Simplify Open Source License Compliance

Creative, exciting applications of open source software can be found worldwide, and who better to share the details of new use cases than the practitioners themselves. In this blog series we’ll feature guests who told their open source stories during Practical Open Source Information (POSI) 2021, an online conference hosted by OSI. Check this channel for more practical open source stories.

Marc Jones is General Counsel at CivicActions, a professional services firm providing design, technology, consulting and training services to the government. He started his law career at Software Freedom Law Center and has advised various open source and free culture organizations over the past nine years. In other words, he has a lot of experience in the licensing of open source software and shared some of his top-level advice for anyone looking to open source a project. Here’s what he had to say:

At the start of the project, these are the basic things to consider:

  1. What will you name the project?
  2. Where will you publish the code?

Pick a unique name that will have longevity with the project. Down the road it will need to fit into a software distribution ecosystem, so it should not be too common a name, and it should certainly not infringe on any trademarks.

Marc advises making the project publicly available from day one. Giving it to third parties is the whole point of licensing and open sourcing a project. GitHub and GitLab are the most common places to publish code with distributed version control. Coordination of many file changes is what open source software platforms like Git are designed to do. Publishing here means copies can be shared, changes can be made to those copies, and suggestions can be made to those changes. It is this exchange of drafts and changes that makes the project open source.

After your project is named and you’ve chosen a repository in which to publish the code, it’s time to look at licensing options and important steps in setting it up. Marc shares nine popular OSI-approved licenses that lawyers and engineers are most familiar with. He also suggests considering whether you want a Copyleft license, which is designed to encourage users to produce and give back to the comments, or a Permissive license, which maximizes the number of people using the code with less restrictions on how they do it.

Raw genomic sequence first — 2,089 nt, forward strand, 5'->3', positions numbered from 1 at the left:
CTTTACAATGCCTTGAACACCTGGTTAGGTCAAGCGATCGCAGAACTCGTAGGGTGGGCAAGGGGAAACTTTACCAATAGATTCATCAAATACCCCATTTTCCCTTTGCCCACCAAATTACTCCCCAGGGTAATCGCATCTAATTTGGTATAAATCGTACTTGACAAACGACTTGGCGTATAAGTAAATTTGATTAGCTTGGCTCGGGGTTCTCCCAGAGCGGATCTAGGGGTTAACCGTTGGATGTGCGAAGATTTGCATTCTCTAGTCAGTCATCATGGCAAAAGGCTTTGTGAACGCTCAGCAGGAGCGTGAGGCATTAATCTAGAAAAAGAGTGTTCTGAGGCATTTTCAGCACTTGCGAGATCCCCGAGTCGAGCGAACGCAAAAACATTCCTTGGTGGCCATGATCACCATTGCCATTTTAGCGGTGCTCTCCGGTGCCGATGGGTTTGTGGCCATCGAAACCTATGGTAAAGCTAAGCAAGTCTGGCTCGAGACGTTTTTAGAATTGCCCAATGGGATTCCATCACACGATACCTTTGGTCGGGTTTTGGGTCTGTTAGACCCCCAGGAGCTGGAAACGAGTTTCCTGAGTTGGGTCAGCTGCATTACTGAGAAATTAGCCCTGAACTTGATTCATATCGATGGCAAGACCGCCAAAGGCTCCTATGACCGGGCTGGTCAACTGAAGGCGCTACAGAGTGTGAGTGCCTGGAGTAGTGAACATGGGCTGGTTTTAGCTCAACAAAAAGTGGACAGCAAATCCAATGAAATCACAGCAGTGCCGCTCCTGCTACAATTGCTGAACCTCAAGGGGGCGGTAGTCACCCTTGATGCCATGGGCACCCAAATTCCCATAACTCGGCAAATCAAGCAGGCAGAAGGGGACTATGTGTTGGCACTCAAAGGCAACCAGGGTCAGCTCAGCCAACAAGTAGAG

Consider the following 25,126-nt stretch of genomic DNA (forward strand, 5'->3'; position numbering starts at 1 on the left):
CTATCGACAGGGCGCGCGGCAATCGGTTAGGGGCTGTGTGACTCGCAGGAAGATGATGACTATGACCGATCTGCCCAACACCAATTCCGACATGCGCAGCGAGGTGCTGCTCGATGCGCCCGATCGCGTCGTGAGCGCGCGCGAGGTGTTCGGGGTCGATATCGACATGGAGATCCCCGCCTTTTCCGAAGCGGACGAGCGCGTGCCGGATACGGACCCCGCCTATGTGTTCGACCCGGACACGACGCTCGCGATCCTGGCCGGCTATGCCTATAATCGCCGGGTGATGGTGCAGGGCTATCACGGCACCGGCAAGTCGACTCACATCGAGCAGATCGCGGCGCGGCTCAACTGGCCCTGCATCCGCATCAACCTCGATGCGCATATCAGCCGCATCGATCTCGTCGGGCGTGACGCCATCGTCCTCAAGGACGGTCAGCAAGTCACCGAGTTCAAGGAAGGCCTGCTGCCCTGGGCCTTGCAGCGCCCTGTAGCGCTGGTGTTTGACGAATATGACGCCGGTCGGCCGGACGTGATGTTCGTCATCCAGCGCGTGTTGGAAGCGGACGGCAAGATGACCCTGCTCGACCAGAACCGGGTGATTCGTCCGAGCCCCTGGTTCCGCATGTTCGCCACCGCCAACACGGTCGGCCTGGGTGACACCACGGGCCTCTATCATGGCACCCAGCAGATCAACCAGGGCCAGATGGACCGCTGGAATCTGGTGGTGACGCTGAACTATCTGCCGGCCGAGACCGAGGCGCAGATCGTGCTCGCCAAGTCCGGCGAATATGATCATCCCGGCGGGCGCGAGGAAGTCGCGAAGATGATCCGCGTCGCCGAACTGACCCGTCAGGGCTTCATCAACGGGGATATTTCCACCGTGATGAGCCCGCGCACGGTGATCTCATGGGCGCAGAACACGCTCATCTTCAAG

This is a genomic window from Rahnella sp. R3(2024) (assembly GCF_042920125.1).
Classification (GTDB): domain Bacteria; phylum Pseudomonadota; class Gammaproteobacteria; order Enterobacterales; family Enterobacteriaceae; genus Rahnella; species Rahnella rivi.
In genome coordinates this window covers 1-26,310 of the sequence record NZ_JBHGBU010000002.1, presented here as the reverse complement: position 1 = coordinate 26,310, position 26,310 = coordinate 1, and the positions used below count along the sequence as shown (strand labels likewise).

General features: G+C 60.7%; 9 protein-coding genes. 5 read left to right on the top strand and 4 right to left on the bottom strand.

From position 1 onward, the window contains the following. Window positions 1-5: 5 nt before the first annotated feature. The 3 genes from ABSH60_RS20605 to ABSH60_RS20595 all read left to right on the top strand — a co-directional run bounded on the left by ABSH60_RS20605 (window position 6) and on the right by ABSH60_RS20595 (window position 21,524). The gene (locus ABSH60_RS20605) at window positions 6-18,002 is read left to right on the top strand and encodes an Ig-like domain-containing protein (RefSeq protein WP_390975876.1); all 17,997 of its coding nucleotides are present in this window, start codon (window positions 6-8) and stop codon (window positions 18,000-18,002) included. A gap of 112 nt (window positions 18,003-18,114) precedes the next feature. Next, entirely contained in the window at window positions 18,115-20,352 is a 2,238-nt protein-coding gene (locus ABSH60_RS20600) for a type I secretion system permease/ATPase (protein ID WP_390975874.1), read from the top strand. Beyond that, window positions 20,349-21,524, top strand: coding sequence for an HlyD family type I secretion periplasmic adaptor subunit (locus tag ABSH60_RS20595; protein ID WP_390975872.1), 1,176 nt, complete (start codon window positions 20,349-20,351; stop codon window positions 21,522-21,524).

If the project was started with a third-party library, it’s wise to license your project under the same license that library uses. If you choose a different license, make sure the licenses are compatible, and be sure to update your LICENSE file with the library’s license. And don’t delete anything from the third-party code. Remember, this is a community: if the ecosystem in which your project lives prefers a certain license, Marc suggests staying aligned with that ecosystem and going with that license.

Finally, once you choose your license, add a copy to the LICENSE file and complete the README file, including a copyright statement and a clear statement of your inbound/outbound policies. These are basic set up procedures that are best not to be overlooked.

Watching Marc’s video will offer more details if you’re serious about open sourcing your project. You can do that below:

The previous blog in this series features an OSI board member talking about “How to talk to your boss about open source”. This concludes the blog series for the Practical Open Source Information (POSI) 2021 event–thank you for reading along! To keep up on industry news, events, and insights from open source thought leaders and more, sign up for OSI’s newsletter.